[Sca-cooks] Burger battle
Phil Troy / G. Tacitus Adamantius
adamantius1 at verizon.net
Sat Jan 20 16:23:33 PST 2007
On Jan 20, 2007, at 5:37 PM, Suey wrote:
> Johnna Holloway wrote:
>> . . . Andy Smith indicates the origins are vague. Hamburg steak
>> was on Delmonico's menu as early as 1834. That may be the NYC
>> claim. Hamburgers were sold from a lunch wagon in New Haven
>> by 1900S. . .
> According to Benavides-Barajas the recipe for hamburger originated in
> Persia and was brought to Al-Andalus by the Arabs. It was a popular
> in the Alhambra flavored with onion and honey and decorated with
> walnuts or apple and served with honey.
That's certainly useful information in itself, but I'm not completely
convinced that what Benavides-Barajas is describing constitutes a
hamburger, even after you consider the possibility for Turkish-style
grilled kofta dishes to have made it to Germany and then to the US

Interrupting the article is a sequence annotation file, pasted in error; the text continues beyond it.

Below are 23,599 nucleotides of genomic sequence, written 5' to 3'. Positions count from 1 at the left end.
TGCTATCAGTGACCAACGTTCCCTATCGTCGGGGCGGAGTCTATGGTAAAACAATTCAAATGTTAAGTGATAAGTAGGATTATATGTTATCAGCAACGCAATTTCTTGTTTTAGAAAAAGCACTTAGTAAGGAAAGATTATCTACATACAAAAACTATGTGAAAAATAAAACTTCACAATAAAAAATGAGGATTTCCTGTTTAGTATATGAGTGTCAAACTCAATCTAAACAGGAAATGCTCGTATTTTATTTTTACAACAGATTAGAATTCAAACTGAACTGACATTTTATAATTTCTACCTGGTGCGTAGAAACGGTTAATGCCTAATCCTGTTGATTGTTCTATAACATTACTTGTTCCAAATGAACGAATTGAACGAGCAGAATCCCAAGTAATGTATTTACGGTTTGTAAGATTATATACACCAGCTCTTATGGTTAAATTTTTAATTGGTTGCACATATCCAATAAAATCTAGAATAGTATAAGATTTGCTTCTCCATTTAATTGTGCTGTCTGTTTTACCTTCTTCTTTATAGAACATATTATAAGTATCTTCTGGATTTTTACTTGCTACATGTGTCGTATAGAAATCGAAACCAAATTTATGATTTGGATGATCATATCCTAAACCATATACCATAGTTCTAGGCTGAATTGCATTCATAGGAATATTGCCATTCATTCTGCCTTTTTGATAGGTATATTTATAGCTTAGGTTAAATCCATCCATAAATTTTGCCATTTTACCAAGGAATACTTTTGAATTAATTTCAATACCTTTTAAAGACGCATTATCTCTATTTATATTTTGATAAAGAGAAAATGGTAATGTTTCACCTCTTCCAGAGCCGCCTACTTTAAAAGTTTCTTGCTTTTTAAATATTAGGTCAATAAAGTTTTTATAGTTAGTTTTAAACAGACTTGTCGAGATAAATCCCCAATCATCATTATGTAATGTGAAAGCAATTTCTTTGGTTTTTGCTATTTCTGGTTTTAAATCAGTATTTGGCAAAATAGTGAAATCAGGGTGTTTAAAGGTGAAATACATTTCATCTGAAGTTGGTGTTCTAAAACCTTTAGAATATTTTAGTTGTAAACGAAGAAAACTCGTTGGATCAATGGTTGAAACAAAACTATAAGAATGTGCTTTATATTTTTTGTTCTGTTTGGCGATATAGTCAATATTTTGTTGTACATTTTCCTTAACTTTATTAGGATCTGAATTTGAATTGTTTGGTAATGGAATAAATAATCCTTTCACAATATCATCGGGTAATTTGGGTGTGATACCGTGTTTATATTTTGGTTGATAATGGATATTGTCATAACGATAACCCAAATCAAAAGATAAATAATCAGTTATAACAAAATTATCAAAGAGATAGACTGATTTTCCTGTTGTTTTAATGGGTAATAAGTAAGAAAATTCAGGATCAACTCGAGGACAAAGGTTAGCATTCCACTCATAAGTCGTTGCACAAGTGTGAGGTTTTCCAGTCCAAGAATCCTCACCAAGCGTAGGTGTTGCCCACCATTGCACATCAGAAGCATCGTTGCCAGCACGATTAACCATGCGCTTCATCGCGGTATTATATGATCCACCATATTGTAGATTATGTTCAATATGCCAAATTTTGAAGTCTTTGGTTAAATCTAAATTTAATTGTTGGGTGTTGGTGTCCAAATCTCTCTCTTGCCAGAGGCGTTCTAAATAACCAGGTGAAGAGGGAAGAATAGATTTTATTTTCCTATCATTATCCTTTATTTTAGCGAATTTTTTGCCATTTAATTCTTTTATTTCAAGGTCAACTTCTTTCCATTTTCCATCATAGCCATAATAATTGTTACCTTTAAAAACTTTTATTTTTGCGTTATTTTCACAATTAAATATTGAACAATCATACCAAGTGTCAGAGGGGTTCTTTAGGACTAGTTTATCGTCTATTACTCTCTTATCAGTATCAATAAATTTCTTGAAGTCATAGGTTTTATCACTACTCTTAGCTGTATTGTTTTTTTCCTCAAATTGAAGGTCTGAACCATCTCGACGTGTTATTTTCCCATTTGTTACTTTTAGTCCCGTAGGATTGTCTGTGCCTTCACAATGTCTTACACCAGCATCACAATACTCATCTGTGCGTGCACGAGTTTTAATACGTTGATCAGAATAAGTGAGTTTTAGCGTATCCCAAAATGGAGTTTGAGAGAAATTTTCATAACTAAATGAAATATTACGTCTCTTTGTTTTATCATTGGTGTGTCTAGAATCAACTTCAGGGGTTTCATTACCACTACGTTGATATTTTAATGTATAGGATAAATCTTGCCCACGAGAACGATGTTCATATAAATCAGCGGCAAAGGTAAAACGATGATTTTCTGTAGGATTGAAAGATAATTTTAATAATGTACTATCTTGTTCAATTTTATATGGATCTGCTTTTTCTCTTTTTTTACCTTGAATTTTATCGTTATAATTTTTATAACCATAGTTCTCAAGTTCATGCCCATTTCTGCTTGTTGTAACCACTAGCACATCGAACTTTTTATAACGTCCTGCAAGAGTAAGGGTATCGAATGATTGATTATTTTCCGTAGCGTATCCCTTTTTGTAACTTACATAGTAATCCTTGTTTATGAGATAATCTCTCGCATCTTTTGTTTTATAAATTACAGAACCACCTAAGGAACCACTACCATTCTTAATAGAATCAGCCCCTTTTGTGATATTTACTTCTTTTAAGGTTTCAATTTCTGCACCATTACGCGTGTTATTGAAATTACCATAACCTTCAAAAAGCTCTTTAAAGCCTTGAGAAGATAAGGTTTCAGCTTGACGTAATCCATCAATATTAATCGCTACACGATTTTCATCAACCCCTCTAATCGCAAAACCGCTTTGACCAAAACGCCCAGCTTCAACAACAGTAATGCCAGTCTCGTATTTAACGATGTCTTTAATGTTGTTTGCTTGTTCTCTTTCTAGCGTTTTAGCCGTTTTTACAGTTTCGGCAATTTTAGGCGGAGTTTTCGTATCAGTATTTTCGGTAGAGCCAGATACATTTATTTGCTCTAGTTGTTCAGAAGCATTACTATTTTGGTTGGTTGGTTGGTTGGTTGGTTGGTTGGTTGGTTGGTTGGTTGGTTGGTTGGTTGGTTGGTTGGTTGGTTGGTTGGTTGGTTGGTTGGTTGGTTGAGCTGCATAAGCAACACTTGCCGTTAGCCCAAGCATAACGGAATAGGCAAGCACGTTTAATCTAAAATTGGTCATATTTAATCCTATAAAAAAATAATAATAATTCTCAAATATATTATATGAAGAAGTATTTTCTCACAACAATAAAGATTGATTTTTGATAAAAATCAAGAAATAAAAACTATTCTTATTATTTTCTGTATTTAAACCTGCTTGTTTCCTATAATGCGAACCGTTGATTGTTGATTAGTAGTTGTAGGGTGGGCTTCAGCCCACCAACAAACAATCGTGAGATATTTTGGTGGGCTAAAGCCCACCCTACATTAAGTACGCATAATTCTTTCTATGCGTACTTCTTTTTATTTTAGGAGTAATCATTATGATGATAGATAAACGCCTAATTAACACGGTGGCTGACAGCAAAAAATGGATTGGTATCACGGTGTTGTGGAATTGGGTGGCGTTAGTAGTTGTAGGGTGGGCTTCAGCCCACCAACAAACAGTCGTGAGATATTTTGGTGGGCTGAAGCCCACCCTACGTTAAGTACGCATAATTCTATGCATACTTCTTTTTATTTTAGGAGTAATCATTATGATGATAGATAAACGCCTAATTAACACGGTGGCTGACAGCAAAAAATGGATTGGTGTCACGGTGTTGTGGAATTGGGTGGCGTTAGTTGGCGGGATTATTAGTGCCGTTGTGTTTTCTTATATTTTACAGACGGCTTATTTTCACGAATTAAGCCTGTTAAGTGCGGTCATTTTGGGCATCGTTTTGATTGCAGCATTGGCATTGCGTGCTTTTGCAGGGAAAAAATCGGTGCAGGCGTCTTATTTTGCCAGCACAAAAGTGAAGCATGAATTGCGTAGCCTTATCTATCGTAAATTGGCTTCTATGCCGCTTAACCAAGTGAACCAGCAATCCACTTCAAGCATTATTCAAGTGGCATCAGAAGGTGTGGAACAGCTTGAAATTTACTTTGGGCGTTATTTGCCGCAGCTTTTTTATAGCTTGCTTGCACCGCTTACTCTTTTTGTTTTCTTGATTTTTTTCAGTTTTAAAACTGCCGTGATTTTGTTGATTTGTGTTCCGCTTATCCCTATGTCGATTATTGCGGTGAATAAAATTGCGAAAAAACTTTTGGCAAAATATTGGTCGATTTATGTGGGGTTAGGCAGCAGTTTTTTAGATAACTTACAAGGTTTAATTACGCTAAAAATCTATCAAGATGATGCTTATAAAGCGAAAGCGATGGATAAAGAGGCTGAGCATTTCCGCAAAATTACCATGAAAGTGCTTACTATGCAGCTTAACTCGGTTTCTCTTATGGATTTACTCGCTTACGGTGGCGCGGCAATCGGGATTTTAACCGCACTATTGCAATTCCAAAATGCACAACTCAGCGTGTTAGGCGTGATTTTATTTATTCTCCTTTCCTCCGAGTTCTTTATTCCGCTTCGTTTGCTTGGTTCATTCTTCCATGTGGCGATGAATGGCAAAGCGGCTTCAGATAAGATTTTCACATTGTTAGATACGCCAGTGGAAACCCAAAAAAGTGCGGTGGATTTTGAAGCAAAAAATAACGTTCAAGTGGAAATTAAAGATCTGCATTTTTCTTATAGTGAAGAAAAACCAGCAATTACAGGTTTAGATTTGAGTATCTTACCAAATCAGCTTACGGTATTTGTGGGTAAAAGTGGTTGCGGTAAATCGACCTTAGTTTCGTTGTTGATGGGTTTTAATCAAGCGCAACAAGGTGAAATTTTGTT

(as it seems clear that they _did_ migrate to places like Hungary and
Yugoslavia). But I believe the dish of steak-in-the-style-of-the-city-
of-Hamburg is part of a different tradition with different cultural
In the end, I'm left wondering whether Benavides-Barajas actually
used the word "hamburger", thinking it might have been (or would have
to have been) used only in the very broadest sense if he did. If this
is just a matter of somebody translating some kofta-or-kebab-type
word, or "albondiga", say, into "hamburger", this makes more sense,
even though those aren't really hamburger dishes in the strict sense.
"S'ils n'ont pas de pain, vous fait-on dire, qu'ils mangent de la
brioche!" / "If there's no bread to be had, one has to say, let them
-- attributed to an unnamed noblewoman by Jean-Jacques Rousseau,
"Why don't they get new jobs if they're unhappy -- or go on Prozac?"
-- Susan Sheybani, assistant to Bush campaign spokesman Terry
More information about the Sca-cooks